First batch of F-16 fighters to be delivered to Kyiv this summer

Belgian Foreign Minister Hadja Lahbib told the Belgian broadcaster RTL on May 28 that her country will supply Ukraine with 30 F-16 Fighting Falcon fighter aircraft by 2028.

She added that the first of these aircraft should arrive already “by the end of the year.”

On May 28 Ukraine President Volodymyr Zelensky will visit Belgium on May 28 to sign a bilateral security agreement. Lahbib said that the agreement on F-16 fighter jets will be signed on the same day.

As reported by The Kyiv Independent, Belgium was among the first countries to join the coalition established in the summer of 2023 to bolster Ukraine’s Air Force. The initiative has been spearheaded by the US, Denmark, and the Netherlands.

Besides providing several F-16 fighter jets to Kyiv, Brussels will also help with the training for Ukrainian pilots in EU countries.

The Netherlands, Denmark, and Norway have also pledged to supply Ukraine with dozens of US-made fourth-generation jets.

In fact, the first batch of F-16s will be delivered to Ukraine this summer the Danish Defense Ministry announced earlier this year.

F-16 impact on the Ukraine battlefield

US Navy EA-18G pilot explains why Ukraine should use F-16s just for SEAD missions and not for air-to-air missions
This print is available in multiple sizes from – CLICK HERE TO GET YOURS. F-16CM Fighting Falcon – Wild Weasel 50th Anniversary, 2015

But will the F-16 effectively help Ukraine in the ongoing war against Russia?

R. W. Carmichael, former USAF Intelligence Analyst, explains on Quora;

‘My personal opinion is that Ukrainians already have a plan in mind for the F-16s and it is very likely not to be one that people with western military experience expect. I see a lot of Ukrainian emphasis on destroying Russian AWACS and S-300/400 sites and pushing the Black Sea Squadron (nee Fleet) away from the approaches to the Crimea. That is likely in preparation for the advent of F-16s on the battlefield.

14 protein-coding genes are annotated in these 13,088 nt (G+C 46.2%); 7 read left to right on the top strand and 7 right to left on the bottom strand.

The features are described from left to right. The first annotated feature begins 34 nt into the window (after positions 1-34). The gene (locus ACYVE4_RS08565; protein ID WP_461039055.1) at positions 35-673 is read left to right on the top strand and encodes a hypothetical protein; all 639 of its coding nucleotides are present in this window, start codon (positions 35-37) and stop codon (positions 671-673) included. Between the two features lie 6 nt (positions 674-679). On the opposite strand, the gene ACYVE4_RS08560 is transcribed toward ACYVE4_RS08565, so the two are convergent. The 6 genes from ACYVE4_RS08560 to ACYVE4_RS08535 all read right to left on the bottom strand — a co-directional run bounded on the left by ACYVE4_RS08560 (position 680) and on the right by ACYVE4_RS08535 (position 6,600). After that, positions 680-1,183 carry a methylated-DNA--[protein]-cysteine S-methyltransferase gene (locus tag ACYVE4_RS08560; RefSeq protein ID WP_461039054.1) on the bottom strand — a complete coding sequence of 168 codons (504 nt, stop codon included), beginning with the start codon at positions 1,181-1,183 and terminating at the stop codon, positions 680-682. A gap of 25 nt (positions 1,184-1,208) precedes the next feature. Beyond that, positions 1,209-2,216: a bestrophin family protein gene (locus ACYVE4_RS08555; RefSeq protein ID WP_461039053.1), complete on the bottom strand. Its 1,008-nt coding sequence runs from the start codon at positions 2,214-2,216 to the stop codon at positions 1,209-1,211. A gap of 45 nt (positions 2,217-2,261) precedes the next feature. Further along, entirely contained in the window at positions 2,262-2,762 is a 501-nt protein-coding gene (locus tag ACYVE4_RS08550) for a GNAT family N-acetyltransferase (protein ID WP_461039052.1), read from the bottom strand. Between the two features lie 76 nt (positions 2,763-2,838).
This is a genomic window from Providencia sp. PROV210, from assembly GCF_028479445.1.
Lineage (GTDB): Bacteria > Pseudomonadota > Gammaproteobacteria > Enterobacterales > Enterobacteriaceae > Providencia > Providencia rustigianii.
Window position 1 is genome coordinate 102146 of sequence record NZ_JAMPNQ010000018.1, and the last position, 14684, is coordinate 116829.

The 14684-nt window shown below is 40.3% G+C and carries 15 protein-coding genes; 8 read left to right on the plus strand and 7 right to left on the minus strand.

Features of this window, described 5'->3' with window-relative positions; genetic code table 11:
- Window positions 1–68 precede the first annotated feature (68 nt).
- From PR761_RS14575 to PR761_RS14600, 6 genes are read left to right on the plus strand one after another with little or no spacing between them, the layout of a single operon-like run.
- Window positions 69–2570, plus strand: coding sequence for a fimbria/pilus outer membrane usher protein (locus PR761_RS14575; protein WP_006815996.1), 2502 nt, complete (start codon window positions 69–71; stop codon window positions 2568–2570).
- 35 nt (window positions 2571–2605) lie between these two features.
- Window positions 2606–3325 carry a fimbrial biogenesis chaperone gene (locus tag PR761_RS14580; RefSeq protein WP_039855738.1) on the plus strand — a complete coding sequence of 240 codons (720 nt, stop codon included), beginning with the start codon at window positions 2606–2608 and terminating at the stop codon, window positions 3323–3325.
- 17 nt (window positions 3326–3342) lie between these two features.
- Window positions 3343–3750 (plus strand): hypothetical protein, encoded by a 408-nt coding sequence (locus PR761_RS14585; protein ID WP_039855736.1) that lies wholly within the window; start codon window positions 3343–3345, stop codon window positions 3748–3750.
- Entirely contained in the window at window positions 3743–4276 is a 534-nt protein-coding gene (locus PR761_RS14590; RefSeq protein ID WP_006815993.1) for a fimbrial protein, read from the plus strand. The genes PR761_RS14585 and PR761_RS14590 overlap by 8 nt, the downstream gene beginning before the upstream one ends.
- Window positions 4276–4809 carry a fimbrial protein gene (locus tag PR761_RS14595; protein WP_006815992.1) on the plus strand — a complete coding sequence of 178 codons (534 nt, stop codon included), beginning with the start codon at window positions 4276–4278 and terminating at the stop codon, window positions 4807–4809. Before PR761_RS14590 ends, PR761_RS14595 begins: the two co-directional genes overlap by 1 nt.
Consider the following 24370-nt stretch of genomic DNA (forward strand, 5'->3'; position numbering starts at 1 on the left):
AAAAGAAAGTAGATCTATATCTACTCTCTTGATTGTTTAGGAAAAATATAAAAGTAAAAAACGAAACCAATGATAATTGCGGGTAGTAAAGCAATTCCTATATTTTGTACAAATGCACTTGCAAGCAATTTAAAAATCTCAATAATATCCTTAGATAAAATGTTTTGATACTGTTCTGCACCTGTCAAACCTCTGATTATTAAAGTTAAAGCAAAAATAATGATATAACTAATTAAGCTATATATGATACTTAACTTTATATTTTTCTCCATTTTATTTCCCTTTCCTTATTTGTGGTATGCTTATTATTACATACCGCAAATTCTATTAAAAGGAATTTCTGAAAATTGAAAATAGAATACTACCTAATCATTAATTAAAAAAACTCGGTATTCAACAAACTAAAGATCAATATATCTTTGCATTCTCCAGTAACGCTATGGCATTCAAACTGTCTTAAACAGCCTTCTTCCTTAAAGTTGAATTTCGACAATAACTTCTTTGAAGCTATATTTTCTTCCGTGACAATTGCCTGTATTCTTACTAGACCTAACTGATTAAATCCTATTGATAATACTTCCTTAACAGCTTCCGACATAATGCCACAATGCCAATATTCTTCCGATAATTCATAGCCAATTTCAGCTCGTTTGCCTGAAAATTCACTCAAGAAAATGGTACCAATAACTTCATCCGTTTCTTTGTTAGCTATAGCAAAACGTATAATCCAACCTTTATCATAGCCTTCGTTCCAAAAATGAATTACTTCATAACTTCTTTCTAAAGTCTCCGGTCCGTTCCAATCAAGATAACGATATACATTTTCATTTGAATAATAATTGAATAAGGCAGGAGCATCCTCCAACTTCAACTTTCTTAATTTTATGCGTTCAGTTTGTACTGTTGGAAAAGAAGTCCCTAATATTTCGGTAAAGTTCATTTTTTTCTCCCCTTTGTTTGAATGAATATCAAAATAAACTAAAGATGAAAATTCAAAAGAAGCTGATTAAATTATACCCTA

‘The effect of the F-16 will not be what people expect. There will be no Ukrainian air superiority. The environment is simply too SAM-rich for that. But the F-16s will be able to run right up to the MLR and launch missiles if the Ukrainians continue to devastate the Russian S-300/400 sites and keep the Black Sea Squadron (nee Fleet) confines to the far eastern Black Sea.

‘What I would expect is to see the F-16s used in conjunction with sea drones, air drones, missiles, etc. in coordinated attacks. This is an area in which the Ukraine is leading all the militaries of the world — in creativity and innovation.

‘The F-16 will likely be used as a drone interceptor. With the Black Sea Squadron (nee Fleet) now pushed far to the east, that gives plenty of warning to get an F-16 into the air and on an intercept course. So that makes a great deal of sense.’

Opening the door to huge amounts of NATO weaponry

He continues;

Former USAF Intelligence Analyst tells why the F-16 will have a huge impact on the Ukraine battlefield but not in a typical air superiority or close air support role

‘But what the F-16s will do is to open the door to huge amounts of NATO weaponry that is fully compatible with the F-16. As just one example, the Ukrainians can currently launch HARM missiles against Russian radar sites. But this is only because they were able to kludge the system with an adapter to the MiG-29 hardpoint and running the electronics from an iPad in the cockpit. This is not an especially good way to launch a missile and it often fails. But with the F-16, the HARM would be natively compatible and would be much more effective.

‘The Ukrainians are focusing a lot on destroying Russia’s S-300/400 sites. It appears that most of them are guarded by Pantsir and ZPU systems that the HARMs can easily take out. Then ATACMS or a low and slow drone comes in and hits the S-300/400 which is apparently unable to cope very well with either. Since the S-300/400 sites in the Crimea are almost all along the coast, the 80nm range of a HARM would work quite well for a very low approach and a pop-up firing.

‘But the Black Sea Squadron is almost inoperable. It has already lost one sub and another is laid up for repairs that will likely never happen. Almost all the BSF aircraft have already been destroyed. It has no command-capable ships left, so coordinated activities are history. And whenever any ships venture out of port they are at extreme risk. That is not how you project power. But it is how you get poorly coordinated ships sunk.’

F-16 impact on the Ukraine battlefield will not be in a typical air superiority or close air support role

Carmichael concludes;

‘It is not the F-16 that worries Russia but the huge variety of compatible weapons. Not only does this means that Russia has to defend against many more types of threats, but it also enlarges the numbers of different weapons systems that NATO can give to the Ukraine from existing stocks.

‘The F-16 is likely to have a huge impact on the Ukraine battlefield but not in a typical air superiority or close air support role. The Russian air forces and air defenses are simply too rich for that. But the F-16 is a highly reliable weapons truck that deliver a huge diversity of ordnance to the battle.’

F-16 model
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Photo credit: U.S. Air Force